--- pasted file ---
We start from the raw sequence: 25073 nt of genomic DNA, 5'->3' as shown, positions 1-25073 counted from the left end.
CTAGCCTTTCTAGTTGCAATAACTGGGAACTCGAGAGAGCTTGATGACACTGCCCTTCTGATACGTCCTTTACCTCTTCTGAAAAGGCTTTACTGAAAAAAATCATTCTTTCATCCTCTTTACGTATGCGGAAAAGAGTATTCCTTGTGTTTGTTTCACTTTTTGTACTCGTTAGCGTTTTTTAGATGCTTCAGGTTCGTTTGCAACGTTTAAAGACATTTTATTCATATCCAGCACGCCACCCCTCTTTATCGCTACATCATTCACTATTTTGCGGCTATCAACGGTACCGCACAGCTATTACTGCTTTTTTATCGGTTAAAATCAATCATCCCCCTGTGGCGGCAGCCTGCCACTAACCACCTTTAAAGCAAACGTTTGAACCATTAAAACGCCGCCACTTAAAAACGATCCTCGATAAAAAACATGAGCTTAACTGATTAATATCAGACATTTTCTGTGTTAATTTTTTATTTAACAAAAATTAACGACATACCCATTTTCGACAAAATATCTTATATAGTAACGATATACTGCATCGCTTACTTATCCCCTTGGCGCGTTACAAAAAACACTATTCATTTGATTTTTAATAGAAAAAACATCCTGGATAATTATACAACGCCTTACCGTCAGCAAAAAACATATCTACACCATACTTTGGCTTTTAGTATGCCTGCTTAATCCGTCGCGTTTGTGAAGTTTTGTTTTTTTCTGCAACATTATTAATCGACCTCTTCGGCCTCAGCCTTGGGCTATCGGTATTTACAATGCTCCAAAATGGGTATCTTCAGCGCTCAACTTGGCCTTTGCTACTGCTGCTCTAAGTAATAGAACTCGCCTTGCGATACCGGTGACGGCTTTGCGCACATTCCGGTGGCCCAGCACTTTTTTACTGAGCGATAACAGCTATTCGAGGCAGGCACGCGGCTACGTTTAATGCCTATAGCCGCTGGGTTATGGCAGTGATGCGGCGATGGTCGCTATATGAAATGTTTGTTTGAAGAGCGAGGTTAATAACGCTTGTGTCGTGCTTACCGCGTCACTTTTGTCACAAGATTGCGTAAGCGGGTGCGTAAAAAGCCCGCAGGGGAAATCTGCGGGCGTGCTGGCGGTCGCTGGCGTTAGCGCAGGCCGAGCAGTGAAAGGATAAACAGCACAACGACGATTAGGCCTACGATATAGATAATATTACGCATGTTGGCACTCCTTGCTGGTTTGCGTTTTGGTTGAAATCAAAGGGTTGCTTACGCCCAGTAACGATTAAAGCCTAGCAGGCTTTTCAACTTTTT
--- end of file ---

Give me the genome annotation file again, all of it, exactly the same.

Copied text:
We start from the raw sequence: 25073 nt of genomic DNA, 5'->3' as shown, positions 1-25073 counted from the left end.
CTAGCCTTTCTAGTTGCAATAACTGGGAACTCGAGAGAGCTTGATGACACTGCCCTTCTGATACGTCCTTTACCTCTTCTGAAAAGGCTTTACTGAAAAAAATCATTCTTTCATCCTCTTTACGTATGCGGAAAAGAGTATTCCTTGTGTTTGTTTCACTTTTTGTACTCGTTAGCGTTTTTTAGATGCTTCAGGTTCGTTTGCAACGTTTAAAGACATTTTATTCATATCCAGCACGCCACCCCTCTTTATCGCTACATCATTCACTATTTTGCGGCTATCAACGGTACCGCACAGCTATTACTGCTTTTTTATCGGTTAAAATCAATCATCCCCCTGTGGCGGCAGCCTGCCACTAACCACCTTTAAAGCAAACGTTTGAACCATTAAAACGCCGCCACTTAAAAACGATCCTCGATAAAAAACATGAGCTTAACTGATTAATATCAGACATTTTCTGTGTTAATTTTTTATTTAACAAAAATTAACGACATACCCATTTTCGACAAAATATCTTATATAGTAACGATATACTGCATCGCTTACTTATCCCCTTGGCGCGTTACAAAAAACACTATTCATTTGATTTTTAATAGAAAAAACATCCTGGATAATTATACAACGCCTTACCGTCAGCAAAAAACATATCTACACCATACTTTGGCTTTTAGTATGCCTGCTTAATCCGTCGCGTTTGTGAAGTTTTGTTTTTTTCTGCAACATTATTAATCGACCTCTTCGGCCTCAGCCTTGGGCTATCGGTATTTACAATGCTCCAAAATGGGTATCTTCAGCGCTCAACTTGGCCTTTGCTACTGCTGCTCTAAGTAATAGAACTCGCCTTGCGATACCGGTGACGGCTTTGCGCACATTCCGGTGGCCCAGCACTTTTTTACTGAGCGATAACAGCTATTCGAGGCAGGCACGCGGCTACGTTTAATGCCTATAGCCGCTGGGTTATGGCAGTGATGCGGCGATGGTCGCTATATGAAATGTTTGTTTGAAGAGCGAGGTTAATAACGCTTGTGTCGTGCTTACCGCGTCACTTTTGTCACAAGATTGCGTAAGCGGGTGCGTAAAAAGCCCGCAGGGGAAATCTGCGGGCGTGCTGGCGGTCGCTGGCGTTAGCGCAGGCCGAGCAGTGAAAGGATAAACAGCACAACGACGATTAGGCCTACGATATAGATAATATTACGCATGTTGGCACTCCTTGCTGGTTTGCGTTTTGGTTGAAATCAAAGGGTTGCTTACGCCCAGTAACGATTAAAGCCTAGCAGGCTTTTCAACTTTTT